Why durable portfolios need both active, passive strategies
Fund managers and investors need to ask themselves...
It wouldn’t do to begin this column in 2017 by gloating, although I felt I might congratulate myself at the start of a new year by reminding readers that the right call was made here on the biggest market event of 2016 and one that will unavoidably shape markets in the coming years: the victory in the US presidential election of Donald Trump.
And it’s as well to remind ourselves of just how far market psychology has transmogrified since that event. We have gone from the phenomenon of negative yields in some of the world’s biggest government bond markets, including those of Japan and Germany, and the looming fear of “Japanisation” in developed and emerging economies - rooted in low growth and deflation - to a yield reversal encompassed in the belief that Mr Trump will reflate the US economy.
I am inclined to go along with this new psychology and its attendant belief that the 35-year bull market in US treasury bonds is over. The question for asset managers is how this manifests itself - will it emerge in measured form, as it has done so far, or will it make its appearance in the context of panic and the most painful debt market unwind of all time?
Back in the mid 80s when I worked in the bond markets as an institutional fixed income salesman, the treasury market tone was set once a month by the release of US trade data. But by the end of the decade, non-farm payroll data had replaced them, and that remains the case today.
I suspect we will have to get used to policy statements on the topics of infrastructure spending and budget deficit financing from Mr Trump’s administration as more significant treasury market movers than just employment data. Add into the mix any hints of protectionism and the start of a trade war with China and you get the new market-moving order for US treasuries.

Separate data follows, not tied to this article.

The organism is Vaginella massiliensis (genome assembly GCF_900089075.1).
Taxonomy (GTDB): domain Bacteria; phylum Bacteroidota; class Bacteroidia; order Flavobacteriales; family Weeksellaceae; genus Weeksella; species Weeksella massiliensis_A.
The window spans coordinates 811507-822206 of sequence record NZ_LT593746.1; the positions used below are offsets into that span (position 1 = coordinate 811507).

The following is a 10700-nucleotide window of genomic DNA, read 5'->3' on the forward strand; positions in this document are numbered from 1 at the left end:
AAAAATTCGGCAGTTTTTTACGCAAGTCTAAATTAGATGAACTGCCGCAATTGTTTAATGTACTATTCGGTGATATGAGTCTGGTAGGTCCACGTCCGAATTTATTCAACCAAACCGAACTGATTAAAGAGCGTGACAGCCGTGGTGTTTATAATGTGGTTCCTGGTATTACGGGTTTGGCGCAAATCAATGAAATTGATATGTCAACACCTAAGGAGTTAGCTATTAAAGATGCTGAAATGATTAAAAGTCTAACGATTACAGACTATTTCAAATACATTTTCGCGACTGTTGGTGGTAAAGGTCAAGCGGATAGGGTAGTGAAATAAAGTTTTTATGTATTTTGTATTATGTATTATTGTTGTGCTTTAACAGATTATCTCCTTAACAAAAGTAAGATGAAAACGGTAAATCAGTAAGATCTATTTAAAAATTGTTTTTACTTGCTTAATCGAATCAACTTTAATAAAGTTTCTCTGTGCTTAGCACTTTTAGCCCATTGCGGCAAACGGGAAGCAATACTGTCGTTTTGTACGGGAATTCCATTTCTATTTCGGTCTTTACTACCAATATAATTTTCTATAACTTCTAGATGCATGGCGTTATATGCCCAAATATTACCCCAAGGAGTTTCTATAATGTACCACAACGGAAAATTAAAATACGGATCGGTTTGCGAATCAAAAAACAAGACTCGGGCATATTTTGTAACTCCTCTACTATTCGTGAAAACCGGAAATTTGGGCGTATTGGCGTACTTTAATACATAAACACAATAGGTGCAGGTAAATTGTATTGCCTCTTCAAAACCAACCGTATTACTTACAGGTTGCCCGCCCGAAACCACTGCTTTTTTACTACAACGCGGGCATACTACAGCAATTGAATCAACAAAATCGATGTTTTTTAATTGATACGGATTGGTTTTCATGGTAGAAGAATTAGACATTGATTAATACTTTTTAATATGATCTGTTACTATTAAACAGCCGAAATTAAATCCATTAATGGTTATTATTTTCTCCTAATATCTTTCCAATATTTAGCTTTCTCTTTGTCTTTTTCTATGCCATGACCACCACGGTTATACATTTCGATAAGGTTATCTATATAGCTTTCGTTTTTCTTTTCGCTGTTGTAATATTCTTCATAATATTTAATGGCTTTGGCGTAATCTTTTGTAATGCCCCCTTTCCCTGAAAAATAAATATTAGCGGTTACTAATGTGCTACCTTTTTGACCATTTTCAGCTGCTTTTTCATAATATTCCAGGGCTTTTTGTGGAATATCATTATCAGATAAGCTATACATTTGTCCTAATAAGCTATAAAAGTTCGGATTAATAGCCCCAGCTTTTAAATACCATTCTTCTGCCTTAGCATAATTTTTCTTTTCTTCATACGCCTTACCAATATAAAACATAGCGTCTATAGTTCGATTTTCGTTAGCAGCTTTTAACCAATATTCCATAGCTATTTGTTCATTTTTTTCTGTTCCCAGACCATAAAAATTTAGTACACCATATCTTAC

I have little doubt that Mr Trump’s presidency will be marked by the grandiose in terms of infrastructure spending along the lines of Imperial Rome - emperor would seem to be the self-image he has already assumed as president-elect - and that he will utilise debt in numerous forms to achieve his imperial ambitions.
There is already talk of opening up the ultra-long point on the treasury curve, with issuance of 50 or 100-year bonds. And the debt ceiling will have to be pushed up in March, with the burning question being by just how much. Republican control of the House and Senate will allow this to go smoothly, but the real question will be whether Mr Trump, who styles himself as the “master of debt” will open the floodgates for a debt explosion and whether - more worryingly - this epithet, which has its origins in Trump’s long experience of debt restructuring and playing hardball with creditors, will cause a bond market panic.
In that scenario Asian bond markets will present something of a safe-haven and I would be looking to spread up some regional long end government paper versus a duration-weighted Treasury short. That we are in the midst of the calm before the storm seems the right call. Enjoy the fortnight before Mr Trump’s inauguration and get ready for the volatility, led by the downside in US Treasury bond prices, once he assumes office.
10 Jan 2017